While there are many reasons to invest in a luxury sports car, for Sukhinder Singh, a landmark birthday was the clincher. “I wanted to treat myself for my 50th,” he says. The co-founder and Managing Director of drinks specialist The Whisky Exchange pondered over a number of models before settling on the Vanquish — his very first Aston Martin. “I absolutely adore the shape — it’s one of the most beautiful Aston Martins ever.”
Singh has driven his Midnight Blue Vanquish faithfully every day since he bought it three years ago. In addition to his commute from Middlesex to The Whisky Exchange’s north-west London HQ, he enjoys being behind the wheel whenever he gets the chance. “Isn’t that the whole charm of having a nice car — driving it? I like to take it out on country roads, or even the motorway. I often go to Scotland for work, so sometimes I drive it up there.”
Like many others, Singh was drawn to Aston Martin at an early age. “All kids love cars. As a youngster, I watched James Bond and fell in love with the DB5. I always thought, ‘I’d love to own an Aston Martin, one day.’”
It was also in his youth that Singh discovered a passion for spirits — after all, the trade is in his blood. His parents, Narinder and Bhupinder Singh, were the first Indian-born citizens in the UK to be granted a liquor licence, and opened The Nest off-licence in Hanwell, west London, in 1972.
Post-graduation he spent a few years working at The Nest and “fell in love with the business”. Expanding the company with new locations and a broader product offering, the family created “the most amazing mecca for spirits, wines and beers”, though it was soon evident that whisky was where his heart lay.
“At that time, in the late 1980s and early 1990s, the whisky industry was tiny, meaning our selection was very small — mostly Scotch. So I developed it into a larger part of the business,” Singh says. He also began amassing his own — now legendary — whisky collection, which currently stands at nearly 8,000 bottles and counting. “I love the history and the romance behind how whisky is produced... it’s as pure a product as you can get. It needs nature to take its course in how it changes and develops in the cask.”
In 1999, Singh’s parents announced their plans to retire, which included selling the business. Singh pondered his options before asking his brother, Rabjir, if he would join him in founding a new endeavour, focusing exclusively on whisky. The Whisky Exchange was established that year.
Starting out with nothing but leftover shop stock and a mates’ rates website, the modest, online-only company evolved into one of the industry’s most influential, comprehensive and respected names. The Whisky Exchange now has three bricks-and-mortar spaces in London, while the global e-commerce platform encompasses gin, tequila, cognac, rum, wine, Champagne and more. The company even blends its own spirits. “We do everything,” Singh says. “We’re probably the most important online spirits company in the UK, and worldwide we’re definitely in the top one or two for whisky.”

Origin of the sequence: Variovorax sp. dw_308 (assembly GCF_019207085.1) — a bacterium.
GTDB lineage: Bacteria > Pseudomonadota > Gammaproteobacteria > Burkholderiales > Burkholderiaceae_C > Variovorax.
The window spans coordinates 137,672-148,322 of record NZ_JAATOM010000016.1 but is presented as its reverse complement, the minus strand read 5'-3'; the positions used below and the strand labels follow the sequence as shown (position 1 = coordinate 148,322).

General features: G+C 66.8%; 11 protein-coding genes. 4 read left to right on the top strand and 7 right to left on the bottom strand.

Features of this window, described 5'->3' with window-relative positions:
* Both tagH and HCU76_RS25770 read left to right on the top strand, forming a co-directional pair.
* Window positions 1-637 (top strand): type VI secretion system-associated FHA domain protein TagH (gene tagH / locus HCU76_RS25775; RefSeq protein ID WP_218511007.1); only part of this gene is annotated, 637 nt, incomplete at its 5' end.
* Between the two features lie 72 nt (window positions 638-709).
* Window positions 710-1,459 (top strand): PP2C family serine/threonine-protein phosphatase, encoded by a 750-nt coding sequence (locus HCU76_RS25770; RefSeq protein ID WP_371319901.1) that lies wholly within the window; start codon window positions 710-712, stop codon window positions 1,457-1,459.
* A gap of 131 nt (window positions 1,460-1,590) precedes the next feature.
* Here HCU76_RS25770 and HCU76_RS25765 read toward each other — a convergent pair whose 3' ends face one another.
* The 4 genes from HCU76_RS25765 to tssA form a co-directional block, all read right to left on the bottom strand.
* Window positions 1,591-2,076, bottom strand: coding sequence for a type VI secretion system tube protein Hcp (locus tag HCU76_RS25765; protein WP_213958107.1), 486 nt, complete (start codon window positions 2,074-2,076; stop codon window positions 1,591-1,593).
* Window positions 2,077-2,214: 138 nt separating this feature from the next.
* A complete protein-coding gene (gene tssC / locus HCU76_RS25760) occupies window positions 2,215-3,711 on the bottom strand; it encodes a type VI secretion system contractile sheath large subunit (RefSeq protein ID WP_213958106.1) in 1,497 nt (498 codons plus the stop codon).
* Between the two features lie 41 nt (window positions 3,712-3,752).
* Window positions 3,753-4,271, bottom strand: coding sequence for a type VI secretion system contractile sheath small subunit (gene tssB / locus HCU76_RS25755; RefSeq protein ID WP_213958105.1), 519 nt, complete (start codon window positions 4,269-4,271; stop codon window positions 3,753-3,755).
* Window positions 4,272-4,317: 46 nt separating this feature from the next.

As you might expect, 30-plus years in the business have given Singh an eye for emerging whisky trends. He highlights the proliferation of micro or “craft” distilleries as a major development, not least the “abundance of new English ones, when 10 years ago there were none.” He draws comparisons to craft beer, saying that “in the UK, people are wanting to try whisky made locally, whether that’s in London or the Lake District.”
Although The Whisky Exchange’s store and hospitality sales took a knock as the result of Covid-19, online trade has been booming. “It’s unbelievably strong,” says Singh. “People have been stuck at home and drinking more, but whisky lovers have also had more time to spend on research and trying new varieties. Other people have been buying whisky with the hope of making a return on it in years to come.”
Singh does not regard whisky as an investment. “I’m still buying actively, paying small fortunes for bottles that are old and super-rare. I wouldn’t be paying those prices if they were investments. In many cases, I overpay because I just want the bottle.
Singh does not regard whisky as an investment. “I’m still buying actively, paying small fortunes for bottles that are old and super-rare. I wouldn’t be paying those prices if they were investments. In many cases, I overpay because I just want the bottle.”
Singh’s extensive, heavily insured collection is displayed in The Whisky Exchange’s boardroom, which features over 6,000 bottles of his bottles in elegant cabinets. “My collection is always around me — I can see and touch the bottles. For me, that’s the point."
His collection is organised into two groups. One is for precious, “historic” whiskies and many are one-offs, the sole surviving examples of their kind. “For me, they tell the story of Scotch whisky,” Singh says. “You can’t replace them.” Then there are the drinking whiskies, which he describes as “absolutely to die for — I cherish them, I could drink them forever. There’s a really big stockholding of 1960s Bowmores, for example. When people ask me about my ‘desert island whisky’, it’s got to be a Bowmore whisky distilled in the 1960s, such as the Black Bowmore DB5 1964. That decade was truly the golden era of Bowmore.”
The Islay distiller holds a special place in Singh’s affections. His long-standing relationship with the brand was forged during his days as a fledgling spirits merchant, when Bowmore was still family-owned. “I saw Bowmore evolve and develop at the same time that we were evolving and developing — that’s very special. In my line of work, I want to support the brands I love.”
This story is an extract from an article featured in the AM48 issue of Aston Martin magazine, out now. If you're not already a subscriber, visit magazine.astonmartin.com/magazine-subscription so that you can read the full story.